The Eritrean government has increased pressure on the U.N. peacekeeping mission monitoring a 25-kilomter wide buffer on the country's Ethiopian border.
Eritrea first imposed restriction on U.N. troops - then, demanded that all Western-nation peacekeepers leave by Friday. Since 2002, Eritrea has been waiting for the demarcation of a one-thousand kilometer border with Ethiopia.
An independent commission drew up the new boundary as part of a complex peace accord following a two-year war that ended five years ago. But Ethiopian officials have called for more discussions before accepting the demarcation agreement, which granted Eritrea sovereignty over several pieces of territory, including the flashpoint town of Badme.
International Crisis Group Horn of Africa Project Director Matt Bryden says legally, Eritrea has every right to demand demarcation because the decision was binding and both sides agreed to abide by it. But the research analyst says there are legitimate reasons for Eritrea to start a dialogue with Addis Ababa.
"Ethiopia also wants to discuss a range of other issues, including access to the Port of Assab, ceasing support for one another's opposition and rebel groups, normalization of economic relations and so on," Mr. Bryden said.
Mr. Bryden says Eritrea would benefit from a longer term view, more flexibility on these issues, and says Asmara should not focus exclusively on demarcating the border.
"Eritrea,” he said, “rightly or wrongly perceives a number of international bodies as guarantors of the peace agreement they signed with Ethiopia - the United Nations, the African Union, European Union, United States, Algeria ... and from Eritrea's standpoint that makes them responsible for ensuring that its followed through. And so I think that is the reason we see them putting pressure on the international community rather than Ethiopia directly."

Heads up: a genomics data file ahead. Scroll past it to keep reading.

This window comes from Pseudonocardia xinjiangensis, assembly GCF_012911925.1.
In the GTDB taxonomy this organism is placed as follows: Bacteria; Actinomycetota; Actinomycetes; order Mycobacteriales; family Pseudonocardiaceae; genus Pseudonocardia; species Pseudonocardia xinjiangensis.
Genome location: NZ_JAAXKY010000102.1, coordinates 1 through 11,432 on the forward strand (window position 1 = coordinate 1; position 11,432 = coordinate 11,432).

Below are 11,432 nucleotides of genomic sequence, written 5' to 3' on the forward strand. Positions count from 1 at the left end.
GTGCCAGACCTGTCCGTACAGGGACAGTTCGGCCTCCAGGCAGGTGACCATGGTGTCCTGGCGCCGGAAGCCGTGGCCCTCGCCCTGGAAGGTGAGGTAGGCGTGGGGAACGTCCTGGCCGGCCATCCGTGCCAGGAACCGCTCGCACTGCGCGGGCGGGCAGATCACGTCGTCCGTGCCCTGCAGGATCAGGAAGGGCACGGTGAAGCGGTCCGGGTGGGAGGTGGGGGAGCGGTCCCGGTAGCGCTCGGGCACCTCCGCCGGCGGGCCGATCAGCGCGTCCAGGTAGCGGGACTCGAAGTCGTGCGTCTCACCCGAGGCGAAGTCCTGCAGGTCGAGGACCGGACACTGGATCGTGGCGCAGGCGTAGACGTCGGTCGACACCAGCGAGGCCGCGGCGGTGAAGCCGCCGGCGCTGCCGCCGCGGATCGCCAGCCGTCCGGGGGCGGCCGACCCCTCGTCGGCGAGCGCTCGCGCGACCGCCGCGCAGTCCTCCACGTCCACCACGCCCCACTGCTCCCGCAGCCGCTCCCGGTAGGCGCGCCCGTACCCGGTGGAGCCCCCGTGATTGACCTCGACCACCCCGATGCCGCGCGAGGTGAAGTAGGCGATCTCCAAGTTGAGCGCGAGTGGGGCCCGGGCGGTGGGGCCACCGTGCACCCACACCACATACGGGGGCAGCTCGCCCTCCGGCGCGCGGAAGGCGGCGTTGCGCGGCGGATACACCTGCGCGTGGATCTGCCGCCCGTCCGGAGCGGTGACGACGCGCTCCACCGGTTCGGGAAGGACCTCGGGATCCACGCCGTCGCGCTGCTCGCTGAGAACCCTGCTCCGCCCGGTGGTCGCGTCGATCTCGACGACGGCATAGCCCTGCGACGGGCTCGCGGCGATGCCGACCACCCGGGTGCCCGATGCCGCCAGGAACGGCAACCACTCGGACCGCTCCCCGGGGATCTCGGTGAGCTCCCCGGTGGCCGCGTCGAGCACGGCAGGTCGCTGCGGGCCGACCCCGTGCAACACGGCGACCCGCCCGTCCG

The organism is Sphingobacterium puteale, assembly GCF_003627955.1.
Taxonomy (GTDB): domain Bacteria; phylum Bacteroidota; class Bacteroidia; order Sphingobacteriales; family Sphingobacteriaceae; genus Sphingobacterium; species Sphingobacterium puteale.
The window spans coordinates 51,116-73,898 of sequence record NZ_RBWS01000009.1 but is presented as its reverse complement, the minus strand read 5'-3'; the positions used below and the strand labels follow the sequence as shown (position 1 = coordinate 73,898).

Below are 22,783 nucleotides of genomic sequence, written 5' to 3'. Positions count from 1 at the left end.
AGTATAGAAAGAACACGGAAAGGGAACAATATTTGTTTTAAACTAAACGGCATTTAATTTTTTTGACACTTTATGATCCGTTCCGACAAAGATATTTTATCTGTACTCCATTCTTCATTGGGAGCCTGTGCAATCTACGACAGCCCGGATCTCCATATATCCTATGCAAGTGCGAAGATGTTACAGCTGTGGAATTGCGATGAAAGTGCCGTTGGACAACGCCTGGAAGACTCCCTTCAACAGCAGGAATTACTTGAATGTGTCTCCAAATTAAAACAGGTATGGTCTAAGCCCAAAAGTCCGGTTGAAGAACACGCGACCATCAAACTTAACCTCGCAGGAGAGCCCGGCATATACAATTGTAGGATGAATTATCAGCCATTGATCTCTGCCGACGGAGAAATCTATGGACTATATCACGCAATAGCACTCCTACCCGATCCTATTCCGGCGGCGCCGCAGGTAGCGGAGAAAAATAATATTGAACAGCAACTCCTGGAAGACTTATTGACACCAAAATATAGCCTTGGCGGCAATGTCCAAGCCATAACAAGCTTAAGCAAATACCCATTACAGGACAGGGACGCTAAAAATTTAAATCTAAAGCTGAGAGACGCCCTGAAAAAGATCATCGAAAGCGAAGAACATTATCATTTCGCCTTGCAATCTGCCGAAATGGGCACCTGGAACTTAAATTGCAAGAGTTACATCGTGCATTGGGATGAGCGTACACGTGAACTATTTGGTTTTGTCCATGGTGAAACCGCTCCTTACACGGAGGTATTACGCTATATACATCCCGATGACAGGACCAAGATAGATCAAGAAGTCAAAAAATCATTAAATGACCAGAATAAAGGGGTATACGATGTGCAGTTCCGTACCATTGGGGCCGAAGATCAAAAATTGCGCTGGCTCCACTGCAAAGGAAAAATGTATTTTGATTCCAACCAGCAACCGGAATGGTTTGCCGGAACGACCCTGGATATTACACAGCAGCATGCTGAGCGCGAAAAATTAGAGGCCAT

Meanwhile, the U.N. mission is bowing to Eritrea's demands to withdraw Western peacekeepers. Nearly 180 staff members working for the U.N. Mission in Ethiopia and Eritrea moved from the Eritrean office to Ethiopia.
The United Nations says the move is in response to Wednesday's resolution by the U.N. Security Council to pull its staff out of Eritrea temporarily, while it reviews its operations in the country.
But the world body is continuing to press both sides to reach a peaceful resolution to the growing crisis.
U.N. Secretary-General Kofi Annan said: "We are caught in a stalemate where Eritrea maintains implement the decision and all will be well. And Ethiopia maintains, 'Yes, we accept the decision, but we would want to discuss before we implement. And that our relationship is much more complicated than just the border ... and so we have to find a way to breaking this impasse'."
Several attempts to reach the Eritrean government for comment were unsuccessful.
What is next for the peace process? Author Michela Wrong is an expert on the Horn of Africa region. She says it may be too late.
"I think every diplomat you talk to is very aware that these are very fragile and dangerous times,” she said. “My fear is that all this effort that is being put into diplomacy between the two capitals and trying to put pressure on Ethiopia has effectively come too late. That this should have happened two or three-years ago."
Nonetheless, diplomatic efforts to avert another full-scale war between Ethiopia and Eritrea are ongoing - with an emergency European Union mission preparing to visit the region later this week to support the efforts of top U.N. officials.